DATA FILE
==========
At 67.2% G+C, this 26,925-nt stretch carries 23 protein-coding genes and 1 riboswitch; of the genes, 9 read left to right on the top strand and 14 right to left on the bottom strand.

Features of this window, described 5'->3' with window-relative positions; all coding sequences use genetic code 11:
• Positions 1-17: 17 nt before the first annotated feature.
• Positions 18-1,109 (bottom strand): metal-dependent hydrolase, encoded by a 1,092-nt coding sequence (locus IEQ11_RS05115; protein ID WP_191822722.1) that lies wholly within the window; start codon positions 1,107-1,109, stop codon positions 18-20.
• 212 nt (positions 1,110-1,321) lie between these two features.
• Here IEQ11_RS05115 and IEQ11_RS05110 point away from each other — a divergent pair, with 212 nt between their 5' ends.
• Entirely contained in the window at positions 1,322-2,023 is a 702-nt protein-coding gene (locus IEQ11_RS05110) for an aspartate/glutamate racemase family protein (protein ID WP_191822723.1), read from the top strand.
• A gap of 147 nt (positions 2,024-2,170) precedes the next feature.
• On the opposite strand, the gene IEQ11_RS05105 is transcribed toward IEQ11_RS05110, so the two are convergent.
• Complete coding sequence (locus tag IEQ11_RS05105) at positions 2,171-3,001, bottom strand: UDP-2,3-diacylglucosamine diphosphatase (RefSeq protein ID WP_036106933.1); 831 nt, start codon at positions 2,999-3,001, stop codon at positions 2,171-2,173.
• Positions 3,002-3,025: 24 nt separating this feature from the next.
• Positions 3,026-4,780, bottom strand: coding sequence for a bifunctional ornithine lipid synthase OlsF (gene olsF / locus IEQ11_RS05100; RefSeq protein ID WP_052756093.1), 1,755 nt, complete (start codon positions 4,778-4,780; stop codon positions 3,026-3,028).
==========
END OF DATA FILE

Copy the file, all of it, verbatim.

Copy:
At 67.2% G+C, this 26,925-nt stretch carries 23 protein-coding genes and 1 riboswitch; of the genes, 9 read left to right on the top strand and 14 right to left on the bottom strand.

Features of this window, described 5'->3' with window-relative positions; all coding sequences use genetic code 11:
• Positions 1-17: 17 nt before the first annotated feature.
• Positions 18-1,109 (bottom strand): metal-dependent hydrolase, encoded by a 1,092-nt coding sequence (locus IEQ11_RS05115; protein ID WP_191822722.1) that lies wholly within the window; start codon positions 1,107-1,109, stop codon positions 18-20.
• 212 nt (positions 1,110-1,321) lie between these two features.
• Here IEQ11_RS05115 and IEQ11_RS05110 point away from each other — a divergent pair, with 212 nt between their 5' ends.
• Entirely contained in the window at positions 1,322-2,023 is a 702-nt protein-coding gene (locus IEQ11_RS05110) for an aspartate/glutamate racemase family protein (protein ID WP_191822723.1), read from the top strand.
• A gap of 147 nt (positions 2,024-2,170) precedes the next feature.
• On the opposite strand, the gene IEQ11_RS05105 is transcribed toward IEQ11_RS05110, so the two are convergent.
• Complete coding sequence (locus tag IEQ11_RS05105) at positions 2,171-3,001, bottom strand: UDP-2,3-diacylglucosamine diphosphatase (RefSeq protein ID WP_036106933.1); 831 nt, start codon at positions 2,999-3,001, stop codon at positions 2,171-2,173.
• Positions 3,002-3,025: 24 nt separating this feature from the next.
• Positions 3,026-4,780, bottom strand: coding sequence for a bifunctional ornithine lipid synthase OlsF (gene olsF / locus IEQ11_RS05100; RefSeq protein ID WP_052756093.1), 1,755 nt, complete (start codon positions 4,778-4,780; stop codon positions 3,026-3,028).